We needed fewer things, more beach, a close-knit community, and the ability to speak the language.
6. Try Out a New Way of Living with an Open Mind
I mentioned this before but I think it deserves a second point. Once you leave your home country, you can become whoever you want to be! Maybe back at “home” you never took naps because that was seen as lazy.
But guess what?! You could move to Spain and make it part of your daily life!
Or maybe you love the idea of staying at a restaurant or cafe for hours but that would be considered rude or “loitering” in your home country. Head to France (or most of Europe) and spend hours chatting or reading without feeling guilty at all!
You could try out a new way of life and see how it fits. If you love it, maybe stay forever! Or maybe just bring it “home” with you and make it a new habit at home.
You don’t have to live abroad permanently or full-time to let it change who you are.
7. Possibly Cheaper Cost of Living
Yes, one of my VERY favorite things: saving money! Jake and I have saved THOUSANDS of dollars just by living abroad. In Vietnam, Bali, Turkey, and Thailand, we regularly only spent $800 per month on ALL of our expenses including rent, internet, utilities, etc.
In France, we spend about $1500 on our monthly expenses. Although that is more expensive than what we would spend living in Southeast Asia, it’s still just a fraction of what you would spend in America.
8. Easy Access to New Places
Want to travel more but can’t afford a ton of expensive flights to and from America (first of all, check out Pomelo Travel, but back to the point) why not just move there? We moved to France so that we could see more of Europe.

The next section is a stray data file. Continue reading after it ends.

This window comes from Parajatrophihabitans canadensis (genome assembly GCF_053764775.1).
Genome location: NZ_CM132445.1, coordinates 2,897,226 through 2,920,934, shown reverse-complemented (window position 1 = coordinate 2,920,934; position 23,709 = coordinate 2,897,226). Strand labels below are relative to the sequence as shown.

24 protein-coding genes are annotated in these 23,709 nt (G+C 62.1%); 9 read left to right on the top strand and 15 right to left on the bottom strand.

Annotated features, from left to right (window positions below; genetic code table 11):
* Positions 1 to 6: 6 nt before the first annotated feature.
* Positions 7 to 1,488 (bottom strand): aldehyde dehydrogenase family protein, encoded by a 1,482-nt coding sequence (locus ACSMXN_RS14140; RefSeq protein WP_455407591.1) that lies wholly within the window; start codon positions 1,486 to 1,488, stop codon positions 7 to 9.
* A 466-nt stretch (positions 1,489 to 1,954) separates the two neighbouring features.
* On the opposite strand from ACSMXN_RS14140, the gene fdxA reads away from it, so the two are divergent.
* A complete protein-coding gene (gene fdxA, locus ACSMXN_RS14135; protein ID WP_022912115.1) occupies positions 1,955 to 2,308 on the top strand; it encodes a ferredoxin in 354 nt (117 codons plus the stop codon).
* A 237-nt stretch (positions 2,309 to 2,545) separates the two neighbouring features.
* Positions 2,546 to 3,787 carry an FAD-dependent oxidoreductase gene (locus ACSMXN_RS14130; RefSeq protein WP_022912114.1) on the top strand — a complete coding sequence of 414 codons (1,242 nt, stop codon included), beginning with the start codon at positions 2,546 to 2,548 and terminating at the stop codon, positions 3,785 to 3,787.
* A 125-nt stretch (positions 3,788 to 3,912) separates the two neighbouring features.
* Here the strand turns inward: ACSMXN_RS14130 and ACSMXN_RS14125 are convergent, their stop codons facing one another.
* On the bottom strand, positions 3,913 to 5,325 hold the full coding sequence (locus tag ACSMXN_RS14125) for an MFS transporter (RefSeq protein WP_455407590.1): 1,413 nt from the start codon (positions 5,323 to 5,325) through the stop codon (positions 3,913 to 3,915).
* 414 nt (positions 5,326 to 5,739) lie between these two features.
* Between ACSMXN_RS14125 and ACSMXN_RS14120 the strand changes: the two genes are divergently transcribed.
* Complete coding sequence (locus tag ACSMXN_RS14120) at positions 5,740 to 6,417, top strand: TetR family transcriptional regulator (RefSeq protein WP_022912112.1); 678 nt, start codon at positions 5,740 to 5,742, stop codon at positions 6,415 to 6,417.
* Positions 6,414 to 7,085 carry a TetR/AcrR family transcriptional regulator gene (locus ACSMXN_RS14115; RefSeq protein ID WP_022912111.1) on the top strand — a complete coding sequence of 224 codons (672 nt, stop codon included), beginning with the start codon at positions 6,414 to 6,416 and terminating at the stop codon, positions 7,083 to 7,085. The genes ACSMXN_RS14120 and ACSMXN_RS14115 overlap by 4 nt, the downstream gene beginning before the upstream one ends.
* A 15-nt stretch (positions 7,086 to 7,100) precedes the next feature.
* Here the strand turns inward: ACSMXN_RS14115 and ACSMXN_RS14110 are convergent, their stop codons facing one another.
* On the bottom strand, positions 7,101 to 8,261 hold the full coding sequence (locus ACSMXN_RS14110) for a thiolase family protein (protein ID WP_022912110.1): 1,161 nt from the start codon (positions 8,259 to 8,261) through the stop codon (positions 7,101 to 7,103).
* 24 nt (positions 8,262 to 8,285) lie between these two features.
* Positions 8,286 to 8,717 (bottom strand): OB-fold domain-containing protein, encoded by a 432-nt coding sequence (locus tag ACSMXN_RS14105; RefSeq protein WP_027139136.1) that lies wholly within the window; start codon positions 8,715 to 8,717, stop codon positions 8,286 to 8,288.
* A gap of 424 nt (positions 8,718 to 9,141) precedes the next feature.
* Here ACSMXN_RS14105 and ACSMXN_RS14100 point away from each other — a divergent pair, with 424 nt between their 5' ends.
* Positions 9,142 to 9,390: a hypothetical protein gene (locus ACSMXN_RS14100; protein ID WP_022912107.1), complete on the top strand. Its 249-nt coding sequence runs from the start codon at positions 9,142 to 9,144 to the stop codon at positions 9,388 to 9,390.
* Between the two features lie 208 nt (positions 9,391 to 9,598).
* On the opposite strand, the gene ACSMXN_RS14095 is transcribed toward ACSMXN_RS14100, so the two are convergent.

You could do that anywhere in the world! South America, Southeast Asia, Eastern Europe, etc.
Plus, flights are much cheaper abroad than they are in America. We could fly anywhere in Europe for less than $100, more likely less than $50.
So we are able to see more places for less money than if we lived in America.
I could literally talk about this all day, but I hope that I’ve convinced you maybe just a little to move abroad. Whether it be for just a month or a whole year, it is definitely worth it!
More Posts About Living Abroad:
- I Bet I Can Convince You to Move to Vietnam!
- Why You Should Move to Bali
- Should You Move to France?
- Living in Hanoi: Pros & Cons
- Whale Shark Tours that will Change your Life
Dayna Brockbank is a travel and language-learning blogger who has lived around the world but has now settled in Nice, France. She speaks 3 languages at varying levels of fluency: Spanish, Italian, and French, and graduated with a Bachelor’s in Spanish Education. She and her husband focus on making travel part of life by living cheaply and traveling on a budget.